(Reuters) – Boeing Co shares jumped on Wednesday as the world’s largest planemaker raised its profit and cash flow expectations for 2019 amid a boom in air travel, while indicating it had overcome supplier delays that snarled production last year.
FILE PHOTO: Employees are pictured as the first Boeing 737 MAX 7 is unveiled in Renton, Washington, U.S. February 5, 2018. REUTERS/Jason Redmond/File Photo
Chicago-based Boeing said it expects to deliver between 895 and 905 commercial aircraft in 2019, up from 806 aircraft it delivered last year, which kept it ahead of rival Airbus SE for the seventh straight year.
Investors closely watch the number of planes Boeing turns over to airlines and leasing firms in a year for hints on the company’s cash flow and revenue.
Boeing’s shares rose 6.4 percent to $388.25 in early trading , helping lift U.S. stock futures.
Boeing raised its full-year core earnings per share forecast to $19.90-$20.10 from $14.90-$15.10, and revenue to a range of $109.5 billion to $111.5 billion, from $98 billion to $100 billion, fueled by strong volume across its commercial, military and services businesses.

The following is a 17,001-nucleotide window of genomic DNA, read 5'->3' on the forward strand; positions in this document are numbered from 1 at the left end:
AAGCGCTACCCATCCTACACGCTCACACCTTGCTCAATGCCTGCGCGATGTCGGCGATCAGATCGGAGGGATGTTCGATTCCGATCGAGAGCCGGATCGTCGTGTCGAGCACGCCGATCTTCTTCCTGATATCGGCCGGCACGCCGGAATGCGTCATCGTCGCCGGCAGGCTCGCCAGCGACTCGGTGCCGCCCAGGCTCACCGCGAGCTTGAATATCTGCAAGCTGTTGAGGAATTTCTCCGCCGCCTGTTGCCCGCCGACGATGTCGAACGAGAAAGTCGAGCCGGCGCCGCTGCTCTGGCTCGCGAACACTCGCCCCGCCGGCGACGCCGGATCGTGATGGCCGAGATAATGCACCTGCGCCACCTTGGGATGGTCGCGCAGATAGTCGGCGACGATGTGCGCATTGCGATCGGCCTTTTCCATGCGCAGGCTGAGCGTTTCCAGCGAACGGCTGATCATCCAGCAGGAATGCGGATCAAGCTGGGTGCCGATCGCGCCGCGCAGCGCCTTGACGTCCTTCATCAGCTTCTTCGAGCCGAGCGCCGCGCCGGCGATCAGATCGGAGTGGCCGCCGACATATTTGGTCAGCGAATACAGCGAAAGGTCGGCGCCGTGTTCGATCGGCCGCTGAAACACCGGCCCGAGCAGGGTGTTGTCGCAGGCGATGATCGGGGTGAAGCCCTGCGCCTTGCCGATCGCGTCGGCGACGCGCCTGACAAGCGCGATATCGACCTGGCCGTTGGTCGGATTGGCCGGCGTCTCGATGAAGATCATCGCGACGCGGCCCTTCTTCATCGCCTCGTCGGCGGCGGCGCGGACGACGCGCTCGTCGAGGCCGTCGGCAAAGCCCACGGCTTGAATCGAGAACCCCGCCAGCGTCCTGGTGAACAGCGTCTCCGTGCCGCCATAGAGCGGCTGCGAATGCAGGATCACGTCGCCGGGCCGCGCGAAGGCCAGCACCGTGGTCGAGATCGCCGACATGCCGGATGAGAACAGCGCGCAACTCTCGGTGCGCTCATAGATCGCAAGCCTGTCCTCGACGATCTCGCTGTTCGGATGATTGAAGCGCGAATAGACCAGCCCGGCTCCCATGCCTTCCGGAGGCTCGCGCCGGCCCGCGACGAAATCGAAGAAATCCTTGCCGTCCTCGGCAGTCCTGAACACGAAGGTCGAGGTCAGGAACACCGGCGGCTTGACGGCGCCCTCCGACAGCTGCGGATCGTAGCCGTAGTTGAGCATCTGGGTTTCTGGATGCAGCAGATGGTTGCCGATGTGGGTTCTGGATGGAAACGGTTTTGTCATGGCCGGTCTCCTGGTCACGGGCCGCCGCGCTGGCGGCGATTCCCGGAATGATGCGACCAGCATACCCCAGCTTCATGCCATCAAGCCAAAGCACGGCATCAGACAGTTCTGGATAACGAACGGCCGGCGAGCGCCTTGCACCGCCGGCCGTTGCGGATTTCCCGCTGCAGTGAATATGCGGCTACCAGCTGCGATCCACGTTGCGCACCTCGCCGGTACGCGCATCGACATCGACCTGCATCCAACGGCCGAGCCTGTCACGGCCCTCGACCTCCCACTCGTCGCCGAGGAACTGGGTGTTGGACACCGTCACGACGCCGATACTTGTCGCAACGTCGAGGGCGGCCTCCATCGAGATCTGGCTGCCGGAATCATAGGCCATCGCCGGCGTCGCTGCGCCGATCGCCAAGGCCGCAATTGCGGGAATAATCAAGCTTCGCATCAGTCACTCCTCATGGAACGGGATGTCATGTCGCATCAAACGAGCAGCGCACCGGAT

Boeing Chief Executive Dennis Muilenburg said the company’s performance provides a “firm platform” to further invest in new innovation as the aviation industry is awaiting a 2019 decision on whether Boeing will move ahead with a new mid-sized aircraft dubbed NMA.
It also said the first all-new 777X widebody flight test airplane completed final body join and power-on, and the program remains on track for flight testing this year and first delivery in 2020.
The company forecast operating cash flow between $17 billion and $17.5 billion in 2019, compared with cash flow of $15.32 billion in 2018, and above analysts’ average estimate of $16.73 billion, according to IBES data from Refinitiv.
It expected 2019 core earnings between $19.90 per share and $20.10 per share, and revenue between $109.5 billion and $111.5 billion.
Those numbers indicate that the fuselage and engine delays at suppliers that dominated last year are largely behind Boeing. Even so, production logjams dragged down quarterly free cash flow to $2.45 billion, below the previous year.
Boeing’s core earnings rose to $5.48 per share in the fourth quarter, from $5.07 per share a year earlier, and came in above Wall Street’s estimate of $4.57 per share.
Quarterly revenue rose 14.4 percent to $28.34 billion, above analysts’ average expectation of $26.87 billion. Boeing’s 2018 revenue surpassed $100 billion for the first time in its 102-year history.
Reporting by Ankit Ajmera in Bengaluru and Eric M. Johnson in Seattle; Editing by Sriraj Kalluvila and Nick Zieminski